NOTE: This is a guest post from Katie Redford, Co-founder and U.S. Director of EarthRights International. EarthRights International (ERI) is a nongovernmental, nonprofit organization that combines the power of law and the power of people in defense of human rights and the environment.
Two years ago, the U.S. Supreme Court decided in Citizens United v. FEC that, because they are “legal persons,”¯ corporations have free speech rights, opening the floodgates to corporate and SuperPac spending on our elections. Earlier this year, in Kiobel v. Royal Dutch Petroleum (Shell), Shell asked the Supreme Court to make an even more absurd decision: that corporations, and corporations alone, should get a special exemption from lawsuits over human rights abuses abroad. Kiobel returns to the Supreme Court on October 1st, with the future of a critical human rights tool hanging in the balance.
Shell is accused of financing, arming, and conspiring with the Nigerian military to suppress non-violent opposition to Shell’s extraction operations in Ogoniland. The abuses, which occurred during the 1990s, included crimes against humanity and, most famously, the torture and execution of Dr. Barinem Kiobel, one of the “Ogoni Nine,”¯ a group of community leaders who, following an internationally condemned sham trial, were executed in 1995.
In 2003, survivors and family members sued Shell in a U.S. federal court under a 200-year-old American law, the Alien Tort Statute (ATS), which has been used for decades to offer human rights victims a chance to seek justice in U.S. Courts. The Second Circuit Court of Appeals broke from precedent and ruled that the ATS doesn’t apply to corporations, and the case was then appealed to the Supreme Court. A ruling in favor of Shell could slam shut the door for many other human rights victims seeking justice in U.S. federal courts.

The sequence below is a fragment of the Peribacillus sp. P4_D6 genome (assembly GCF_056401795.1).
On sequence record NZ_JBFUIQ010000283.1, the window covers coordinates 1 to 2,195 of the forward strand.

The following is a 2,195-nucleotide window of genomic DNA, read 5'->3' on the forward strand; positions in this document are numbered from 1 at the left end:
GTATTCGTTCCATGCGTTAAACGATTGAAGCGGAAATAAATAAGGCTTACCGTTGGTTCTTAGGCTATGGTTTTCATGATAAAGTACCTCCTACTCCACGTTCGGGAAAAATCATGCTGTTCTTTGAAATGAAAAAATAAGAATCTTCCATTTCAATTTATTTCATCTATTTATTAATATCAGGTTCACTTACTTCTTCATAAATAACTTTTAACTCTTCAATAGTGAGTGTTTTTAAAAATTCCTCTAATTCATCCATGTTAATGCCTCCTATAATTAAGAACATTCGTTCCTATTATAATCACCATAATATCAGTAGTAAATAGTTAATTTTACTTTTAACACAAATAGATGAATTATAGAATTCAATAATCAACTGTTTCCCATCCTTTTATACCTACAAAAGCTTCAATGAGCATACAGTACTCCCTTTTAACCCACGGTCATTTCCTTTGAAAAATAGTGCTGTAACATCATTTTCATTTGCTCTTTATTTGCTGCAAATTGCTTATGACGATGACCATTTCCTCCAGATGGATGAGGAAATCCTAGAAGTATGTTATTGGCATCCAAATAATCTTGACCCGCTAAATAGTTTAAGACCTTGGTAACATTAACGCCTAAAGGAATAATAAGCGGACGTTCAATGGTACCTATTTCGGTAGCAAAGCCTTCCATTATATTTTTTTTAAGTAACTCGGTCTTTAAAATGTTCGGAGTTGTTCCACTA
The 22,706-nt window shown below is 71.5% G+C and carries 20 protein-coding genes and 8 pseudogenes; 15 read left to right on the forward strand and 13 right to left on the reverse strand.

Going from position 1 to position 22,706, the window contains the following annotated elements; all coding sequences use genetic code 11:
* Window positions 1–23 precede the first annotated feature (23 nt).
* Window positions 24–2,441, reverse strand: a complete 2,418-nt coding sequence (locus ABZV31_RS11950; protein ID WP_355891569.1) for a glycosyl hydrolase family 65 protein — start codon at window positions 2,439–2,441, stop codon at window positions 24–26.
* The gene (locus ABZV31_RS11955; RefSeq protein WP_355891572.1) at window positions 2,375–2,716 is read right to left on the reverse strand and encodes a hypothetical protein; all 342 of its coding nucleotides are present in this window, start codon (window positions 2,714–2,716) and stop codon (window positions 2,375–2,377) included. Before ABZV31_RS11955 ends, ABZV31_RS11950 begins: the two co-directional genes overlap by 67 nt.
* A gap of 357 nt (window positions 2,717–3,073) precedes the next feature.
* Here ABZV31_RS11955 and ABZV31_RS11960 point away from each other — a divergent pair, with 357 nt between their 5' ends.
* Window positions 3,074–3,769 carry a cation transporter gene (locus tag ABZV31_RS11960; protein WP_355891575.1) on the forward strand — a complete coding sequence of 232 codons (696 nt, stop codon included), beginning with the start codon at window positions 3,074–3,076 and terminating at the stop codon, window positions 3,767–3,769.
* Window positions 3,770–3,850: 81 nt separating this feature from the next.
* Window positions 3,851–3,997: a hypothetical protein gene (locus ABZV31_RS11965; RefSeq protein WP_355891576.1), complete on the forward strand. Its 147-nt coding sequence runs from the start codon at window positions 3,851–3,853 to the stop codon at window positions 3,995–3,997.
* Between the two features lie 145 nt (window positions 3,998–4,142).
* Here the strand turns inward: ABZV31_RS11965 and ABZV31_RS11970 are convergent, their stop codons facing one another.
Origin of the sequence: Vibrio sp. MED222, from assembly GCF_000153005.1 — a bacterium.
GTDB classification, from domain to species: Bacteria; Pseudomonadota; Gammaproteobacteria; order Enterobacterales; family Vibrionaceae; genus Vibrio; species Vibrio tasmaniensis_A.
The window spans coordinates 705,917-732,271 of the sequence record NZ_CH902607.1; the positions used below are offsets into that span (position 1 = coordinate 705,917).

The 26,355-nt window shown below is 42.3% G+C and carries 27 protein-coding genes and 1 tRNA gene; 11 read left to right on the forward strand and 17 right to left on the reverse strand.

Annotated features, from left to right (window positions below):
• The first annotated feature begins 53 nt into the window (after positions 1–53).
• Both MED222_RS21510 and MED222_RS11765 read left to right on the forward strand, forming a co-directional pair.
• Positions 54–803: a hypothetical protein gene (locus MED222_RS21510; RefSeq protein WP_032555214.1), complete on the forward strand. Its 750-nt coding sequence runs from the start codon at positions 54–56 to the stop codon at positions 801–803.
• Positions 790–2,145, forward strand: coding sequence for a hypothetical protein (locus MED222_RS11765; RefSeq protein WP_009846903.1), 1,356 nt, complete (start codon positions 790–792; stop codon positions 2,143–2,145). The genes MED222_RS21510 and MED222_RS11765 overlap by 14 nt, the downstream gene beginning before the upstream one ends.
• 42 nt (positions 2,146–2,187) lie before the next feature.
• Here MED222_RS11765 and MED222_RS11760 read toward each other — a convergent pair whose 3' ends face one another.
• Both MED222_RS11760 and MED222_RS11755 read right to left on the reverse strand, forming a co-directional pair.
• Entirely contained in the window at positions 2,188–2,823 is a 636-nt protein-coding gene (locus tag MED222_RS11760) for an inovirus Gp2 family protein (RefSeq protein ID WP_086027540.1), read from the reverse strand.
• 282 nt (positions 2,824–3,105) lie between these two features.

Unfortunately, confronting corporations in court over human rights abuses is nothing new to me. I was one of the lawyers who helped bring the first successful human rights case against a corporation, using the ATS, when my organization, EarthRights International, represented villagers from Burma in a lawsuit against Unocal (now Chevron). Our clients included men and women who were forced against their will by the Burmese army to work on infrastructure for Unocal’s gas pipeline, and who were raped and tortured and had family members killed by Burmese soldiers working for Unocal to provide pipeline “security.”¯ That case, Doe v. Unocal, followed precedents established in Nuremburg that held corporations accountable for their complicity in Holocaust-era crimes. Even though only a handful of cases have proceeded since that time, U.S. courts offered a forum for human rights survivors to seek justice from corporations involved in terrorist attacks, torture, genocide, slavery and abusive child labor.
All of this progress is at stake in Kiobel. If the Supreme Court sides with Shell, corporations will be given a green light to commit atrocious crimes abroad, knowing that they are immune under U.S. law. Even worse, individual human rights abusers may be let off the hook as well, making the U.S. a safe haven for torturers. Few countries have the courage or legal mechanisms to hold human rights abusers accountable, so if the U.S. takes this huge backwards step, human rights standards could deteriorate across the globe.
I plan on attending the Kiobel arguments on October 1st, with a knot in my stomach as I listen to Shell’s absurd attempts to win at any cost. In the end, the fate of human rights litigation using the ATS will be decided by the same nine justices who gave us Citizens United — a case that few of us knew about until it was too late. We can’t let corporations get away with another huge power grab. We have two weeks to make our voices heard and I hope you’ll raise yours now. Please join our TooBigToPunish? campaign and show your support for human rights and corporate accountability.
Photo by Ed Kashi, courtesy of EarthRights International.
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